Ted Macini in his office with pictures of animal brains.
Ted Macrini

Being stretchy and squeezable may be the key to finding space for the brain in mammals, including humans.

An international study, co-led by Vera Weisbecker of Flinders University in Australia, has revealed that marsupial mammals like possums, kangaroos and wombats appear to have a lot of flexibility when it comes to accommodating their brains into their skulls. The paper, to be published in the journal Evolution, included contributions by Ted Macrini, Ph.D., Chair and Professor of Biological Sciences at St. Mary’s University.

“The brain is one of the heaviest parts of the head, particularly in smaller mammals. But it needs to be placed in a way that doesn’t interfere with the many vital functions of the head, such as seeing, hearing, smelling and of course feeding,” Weisbecker said.

“This study examines the evolution of brain shape in marsupial mammals and provides some new insight as to how the brain co-evolves with the skull of mammals,” Macrini said. “The most interesting finding is the great degree of malleability of the marsupial brain, allowing it to fit into a variety of skull shapes and still do its job.”

Mammal brain stowing

“Stowing” a large brain into the head is a general challenge for mammals, which have much larger brains relative to their body size compared to their reptile-like ancestors. It is also a particularly intriguing issue in humans and their primate relatives, which tend to have extremely large relative brain sizes compared to other mammals,” Weisbecker said.

A  yellow-footed rock-wallaby sits on a rock.
Yellow-footed rock-wallaby

“We wanted to use a diverse group of mammals to assess if there is a general pattern of brain shape variation to explain the ability of mammals to fit their brains into the great diversity of head shapes without interfering with head function. Marsupial mammals fit the bill perfectly because they are a well-understood group of mammals with diverse head sizes and functions,” Weisbecker said.

The team used CT scanning and 3D visualization to extract the shape of the brain cavity in the diverse group of Australian marsupial mammals.

“These so-called ‘endocasts’ give us a good idea of what the brain itself looks like,” Weisbecker said.

“I then placed landmarks — which work a bit like a coordinate system for shape — all over the endocasts of just under 60 marsupial species, including some really cool fossils like the marsupial lion.”

Extreme stretching patterns

When co-author Emma Sherratt from the University of Adelaide in Australia analyzed the data, the team was in for a surprise:

“The biggest difference between the brains is basically whether they are more cylindrical or more globular. We were struck by how extreme this stretch-compress pattern was – we saw brains that look like marbles, and others that nearly look like tubes!” Sherratt said.

“Intriguingly, this matches the characteristically rounded shape of the human brain, which is sometimes thought to arise from the need to “stack” all the brain tissue into the skull efficiently,” Weisbecker said.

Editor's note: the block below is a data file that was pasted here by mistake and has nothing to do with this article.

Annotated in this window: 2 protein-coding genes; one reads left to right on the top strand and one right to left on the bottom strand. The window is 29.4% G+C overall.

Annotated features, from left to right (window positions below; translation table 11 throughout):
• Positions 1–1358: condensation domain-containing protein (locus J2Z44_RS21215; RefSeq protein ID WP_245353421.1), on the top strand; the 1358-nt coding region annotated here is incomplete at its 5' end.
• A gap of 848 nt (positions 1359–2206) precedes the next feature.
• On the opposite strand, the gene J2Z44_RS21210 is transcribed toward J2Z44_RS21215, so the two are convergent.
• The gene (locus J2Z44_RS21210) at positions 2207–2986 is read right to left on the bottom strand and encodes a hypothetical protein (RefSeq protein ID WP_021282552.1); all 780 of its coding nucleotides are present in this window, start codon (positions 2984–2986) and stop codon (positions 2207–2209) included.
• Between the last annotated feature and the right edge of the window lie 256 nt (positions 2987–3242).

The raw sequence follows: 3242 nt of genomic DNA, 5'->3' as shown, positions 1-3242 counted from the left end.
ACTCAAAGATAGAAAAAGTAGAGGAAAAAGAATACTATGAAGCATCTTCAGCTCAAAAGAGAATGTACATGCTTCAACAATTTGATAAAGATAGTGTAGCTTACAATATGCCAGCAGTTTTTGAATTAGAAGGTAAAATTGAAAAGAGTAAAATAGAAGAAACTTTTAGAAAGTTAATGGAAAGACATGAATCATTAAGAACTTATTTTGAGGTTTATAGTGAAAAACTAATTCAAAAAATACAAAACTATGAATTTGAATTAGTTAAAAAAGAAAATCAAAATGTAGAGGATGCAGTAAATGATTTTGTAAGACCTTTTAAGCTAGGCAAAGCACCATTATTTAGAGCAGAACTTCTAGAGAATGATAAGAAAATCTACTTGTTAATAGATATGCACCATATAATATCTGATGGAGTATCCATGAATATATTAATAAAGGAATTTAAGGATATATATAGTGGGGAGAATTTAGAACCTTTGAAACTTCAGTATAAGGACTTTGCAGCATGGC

“It is, therefore, possible that human brain shape arises from an ancient general tendency of the brain to assume a range of shapes from rounded to elongate.”

Outlandish brain shapes

Another interesting find was the many unusual brain shapes the team saw.

“Within the general pattern of spherical versus stretched-out, we saw some outlandish endocast shapes. For example, some species had totally flat brains, while others seemed to have parts of the brain “squished aside” by the bone around the middle ear.”

 Southern hairy-nosed wombat sits on grass.
Southern hairy-nosed wombat

The researchers say that the Tasmanian tiger has enormous olfactory bulbs, which are responsible for smell, and some unusually compact and rounded cerebral hemispheres.

“We believe that round-to-cylindrical brain shapes are probably the most easily achieved evolutionary pathway of fitting the brain into the skull. However, within this overall pattern, the brain seems incredibly flexible, nearly as if it was toothpaste than can be squeezed into any mould,” Weisbecker said.

“This might also explain why we saw substantially different brain shapes in individuals of the same species.”

The teams find matches well with evidence that the brain of some mammals can change size and shape during an animals’ lifetime.

“We suspect that a flexible brain is the key to success in other animals as well. For example, some crocodiles and ancient coelacanth fishes have extremely long brains; and birds have their eyes imprinted on their brain shape. It appears that the brain is capable of functioning regardless of where it goes in the skull.”

“The most interesting finding is the great degree of malleability of the marsupial brain, allowing it to fit into a variety of skull shapes and still do its job.”

Ted Macrini, Chair and Professor of Biological Sciences

The research shows brain function might not be easy to determine from brain shape.

“We found no correspondence of brain shape with movement patterns, for example, if a species climbs trees, glides, hops or walks on all fours,” Weisbecker said.

“We suspect that the overall shape of the mammalian brain is strongly determined by the requirements of the skull. Understanding specific adaptations of the brain probably require investigation of finer detail than overall brain shape.”

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